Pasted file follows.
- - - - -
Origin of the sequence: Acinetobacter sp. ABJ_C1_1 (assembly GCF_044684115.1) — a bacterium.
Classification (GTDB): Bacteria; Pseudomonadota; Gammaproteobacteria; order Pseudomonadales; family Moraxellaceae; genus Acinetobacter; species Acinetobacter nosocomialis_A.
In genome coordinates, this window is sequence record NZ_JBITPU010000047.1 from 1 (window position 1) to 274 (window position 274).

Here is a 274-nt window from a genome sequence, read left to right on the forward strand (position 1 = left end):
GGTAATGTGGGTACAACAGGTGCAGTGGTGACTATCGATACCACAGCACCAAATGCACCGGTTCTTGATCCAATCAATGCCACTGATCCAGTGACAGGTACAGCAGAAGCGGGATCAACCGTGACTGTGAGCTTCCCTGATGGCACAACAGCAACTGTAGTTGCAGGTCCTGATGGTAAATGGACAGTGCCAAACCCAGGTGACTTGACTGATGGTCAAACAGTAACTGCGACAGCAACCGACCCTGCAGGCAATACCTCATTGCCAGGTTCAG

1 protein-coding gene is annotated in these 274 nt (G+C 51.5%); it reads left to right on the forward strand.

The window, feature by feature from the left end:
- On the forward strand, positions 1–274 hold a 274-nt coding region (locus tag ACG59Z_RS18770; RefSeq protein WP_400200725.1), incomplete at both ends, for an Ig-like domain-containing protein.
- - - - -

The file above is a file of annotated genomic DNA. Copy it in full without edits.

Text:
Origin of the sequence: Acinetobacter sp. ABJ_C1_1 (assembly GCF_044684115.1) — a bacterium.
Classification (GTDB): Bacteria; Pseudomonadota; Gammaproteobacteria; order Pseudomonadales; family Moraxellaceae; genus Acinetobacter; species Acinetobacter nosocomialis_A.
In genome coordinates, this window is sequence record NZ_JBITPU010000047.1 from 1 (window position 1) to 274 (window position 274).

Here is a 274-nt window from a genome sequence, read left to right on the forward strand (position 1 = left end):
GGTAATGTGGGTACAACAGGTGCAGTGGTGACTATCGATACCACAGCACCAAATGCACCGGTTCTTGATCCAATCAATGCCACTGATCCAGTGACAGGTACAGCAGAAGCGGGATCAACCGTGACTGTGAGCTTCCCTGATGGCACAACAGCAACTGTAGTTGCAGGTCCTGATGGTAAATGGACAGTGCCAAACCCAGGTGACTTGACTGATGGTCAAACAGTAACTGCGACAGCAACCGACCCTGCAGGCAATACCTCATTGCCAGGTTCAG

1 protein-coding gene is annotated in these 274 nt (G+C 51.5%); it reads left to right on the forward strand.

The window, feature by feature from the left end:
- On the forward strand, positions 1–274 hold a 274-nt coding region (locus tag ACG59Z_RS18770; RefSeq protein WP_400200725.1), incomplete at both ends, for an Ig-like domain-containing protein.